New health and safety figures show the number of agriculture workers killed in the UK rose by 10% in the past year.
In total across the UK, 33 agriculture workers were killed at work from April 2011 to March 2012, an increase from 30 deaths recorded in the same period in 2010-11.
Of the 33 workers killed in agriculture, 11 were employees and 22 were self-employed.
The rate of fatal injuries in 2011-12 was 9.7 deaths per 100,000 workers, an increase from 8.7, recorded in the previous year.
The figures also showed six members of the public were killed last year as a result of activities related to agriculture.
However, the number of fatalities is slightly below the five-year average of 35 deaths per year in agriculture.
“We must not forget that these are lives cut short, not statistics - every single one of these deaths will have caused terrible grief and anguish for family and friends as well as workmates and colleagues."
Judith Hackitt, HSE chairman
The official statistics published by the Health and Safety Executive (HSE) on Thursday (5 July) show the number of workers killed in Britain last year remains largely unchanged, at 173 – down two on the previous year.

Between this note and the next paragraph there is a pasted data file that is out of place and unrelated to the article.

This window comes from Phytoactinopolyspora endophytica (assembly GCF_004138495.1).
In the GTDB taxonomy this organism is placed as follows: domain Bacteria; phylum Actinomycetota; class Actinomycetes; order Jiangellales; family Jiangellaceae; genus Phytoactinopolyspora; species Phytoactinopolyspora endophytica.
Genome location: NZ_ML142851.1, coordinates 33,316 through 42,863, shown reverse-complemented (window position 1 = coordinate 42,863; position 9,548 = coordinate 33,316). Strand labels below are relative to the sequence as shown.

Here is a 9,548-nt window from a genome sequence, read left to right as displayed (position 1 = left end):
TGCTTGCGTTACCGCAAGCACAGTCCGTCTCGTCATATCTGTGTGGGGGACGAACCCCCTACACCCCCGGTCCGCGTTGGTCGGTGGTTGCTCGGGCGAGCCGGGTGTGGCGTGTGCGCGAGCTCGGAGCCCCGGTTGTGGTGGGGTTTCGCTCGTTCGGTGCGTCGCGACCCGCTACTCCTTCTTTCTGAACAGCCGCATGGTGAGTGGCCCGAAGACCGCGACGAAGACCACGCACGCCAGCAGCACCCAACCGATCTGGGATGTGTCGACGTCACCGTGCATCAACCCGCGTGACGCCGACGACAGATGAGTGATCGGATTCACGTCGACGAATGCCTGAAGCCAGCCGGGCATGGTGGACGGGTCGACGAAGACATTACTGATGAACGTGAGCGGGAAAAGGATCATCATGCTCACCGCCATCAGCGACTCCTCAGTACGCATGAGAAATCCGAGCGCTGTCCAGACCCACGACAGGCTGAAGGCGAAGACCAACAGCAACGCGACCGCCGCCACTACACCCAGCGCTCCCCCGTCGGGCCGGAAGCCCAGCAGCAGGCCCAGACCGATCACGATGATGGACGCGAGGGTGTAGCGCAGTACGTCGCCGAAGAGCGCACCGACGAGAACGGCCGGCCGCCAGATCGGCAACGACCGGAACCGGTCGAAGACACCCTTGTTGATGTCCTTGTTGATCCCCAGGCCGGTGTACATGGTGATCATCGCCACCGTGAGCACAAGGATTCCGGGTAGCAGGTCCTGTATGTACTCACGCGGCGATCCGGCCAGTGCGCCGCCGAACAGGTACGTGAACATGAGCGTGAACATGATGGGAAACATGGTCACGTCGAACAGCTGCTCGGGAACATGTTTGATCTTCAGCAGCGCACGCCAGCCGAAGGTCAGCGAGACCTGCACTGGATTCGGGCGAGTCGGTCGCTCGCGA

But critics will be concerned by the statistics for the agricultural industry, which show that it is still the most dangerous profession, although it only employs 1.5% of the UK’s workforce.
Despite all the industry campaigns to reduce the number of fatalities and industries, farming is still lagging behind other industries in reducing the number of deaths.
Judith Hackitt, HSE chairman, said: “We must not forget that these are lives cut short, not statistics - every single one of these deaths will have caused terrible grief and anguish for family and friends as well as workmates and colleagues.
“This is the real tragedy of health and safety failures – lives cut short and loved ones lost.”
“We want employers to focus on the real risks that continue to cause death and serious injury. HSE is working very hard to make it easier for people to understand what they need to do and to focus on the real priorities. Protecting people from death and serious injury at work should be at the heart of what we all do.”